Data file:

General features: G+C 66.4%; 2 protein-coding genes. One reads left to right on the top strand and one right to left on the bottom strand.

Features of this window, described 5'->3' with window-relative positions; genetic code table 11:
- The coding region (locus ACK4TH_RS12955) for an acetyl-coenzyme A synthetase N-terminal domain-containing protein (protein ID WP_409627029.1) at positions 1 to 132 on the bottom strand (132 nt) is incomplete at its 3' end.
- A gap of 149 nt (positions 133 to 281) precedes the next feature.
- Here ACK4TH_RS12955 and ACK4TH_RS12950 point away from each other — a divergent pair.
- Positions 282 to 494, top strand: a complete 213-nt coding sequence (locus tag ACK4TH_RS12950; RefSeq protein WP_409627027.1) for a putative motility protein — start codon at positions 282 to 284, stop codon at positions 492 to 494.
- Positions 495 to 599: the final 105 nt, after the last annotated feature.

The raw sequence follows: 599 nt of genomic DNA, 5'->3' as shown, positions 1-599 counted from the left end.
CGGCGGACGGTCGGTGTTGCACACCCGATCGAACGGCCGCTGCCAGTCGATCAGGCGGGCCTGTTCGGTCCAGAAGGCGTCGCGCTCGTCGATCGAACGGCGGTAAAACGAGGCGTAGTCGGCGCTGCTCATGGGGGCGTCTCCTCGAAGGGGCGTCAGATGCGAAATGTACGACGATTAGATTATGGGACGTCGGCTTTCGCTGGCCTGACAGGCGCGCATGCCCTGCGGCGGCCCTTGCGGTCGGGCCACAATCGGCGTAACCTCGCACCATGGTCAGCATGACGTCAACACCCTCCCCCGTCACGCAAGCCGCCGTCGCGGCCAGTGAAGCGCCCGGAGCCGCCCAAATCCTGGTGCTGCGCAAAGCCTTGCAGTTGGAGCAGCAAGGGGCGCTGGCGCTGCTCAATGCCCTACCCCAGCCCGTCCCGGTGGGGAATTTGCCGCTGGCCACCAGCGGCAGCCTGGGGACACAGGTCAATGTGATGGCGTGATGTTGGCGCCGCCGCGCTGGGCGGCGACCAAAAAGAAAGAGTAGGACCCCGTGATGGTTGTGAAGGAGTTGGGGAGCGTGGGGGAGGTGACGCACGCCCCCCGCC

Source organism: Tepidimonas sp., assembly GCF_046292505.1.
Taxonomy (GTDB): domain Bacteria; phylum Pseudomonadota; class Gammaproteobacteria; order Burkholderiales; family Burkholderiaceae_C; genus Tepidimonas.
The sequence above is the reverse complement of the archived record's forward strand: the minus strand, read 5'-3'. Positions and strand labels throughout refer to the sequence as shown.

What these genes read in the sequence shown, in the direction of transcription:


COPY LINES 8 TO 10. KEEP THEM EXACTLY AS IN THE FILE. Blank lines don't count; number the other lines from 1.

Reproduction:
The raw sequence follows: 599 nt of genomic DNA, 5'->3' as shown, positions 1-599 counted from the left end.
CGGCGGACGGTCGGTGTTGCACACCCGATCGAACGGCCGCTGCCAGTCGATCAGGCGGGCCTGTTCGGTCCAGAAGGCGTCGCGCTCGTCGATCGAACGGCGGTAAAACGAGGCGTAGTCGGCGCTGCTCATGGGGGCGTCTCCTCGAAGGGGCGTCAGATGCGAAATGTACGACGATTAGATTATGGGACGTCGGCTTTCGCTGGCCTGACAGGCGCGCATGCCCTGCGGCGGCCCTTGCGGTCGGGCCACAATCGGCGTAACCTCGCACCATGGTCAGCATGACGTCAACACCCTCCCCCGTCACGCAAGCCGCCGTCGCGGCCAGTGAAGCGCCCGGAGCCGCCCAAATCCTGGTGCTGCGCAAAGCCTTGCAGTTGGAGCAGCAAGGGGCGCTGGCGCTGCTCAATGCCCTACCCCAGCCCGTCCCGGTGGGGAATTTGCCGCTGGCCACCAGCGGCAGCCTGGGGACACAGGTCAATGTGATGGCGTGATGTTGGCGCCGCCGCGCTGGGCGGCGACCAAAAAGAAAGAGTAGGACCCCGTGATGGTTGTGAAGGAGTTGGGGAGCGTGGGGGAGGTGACGCACGCCCCCCGCC

Source organism: Tepidimonas sp., assembly GCF_046292505.1.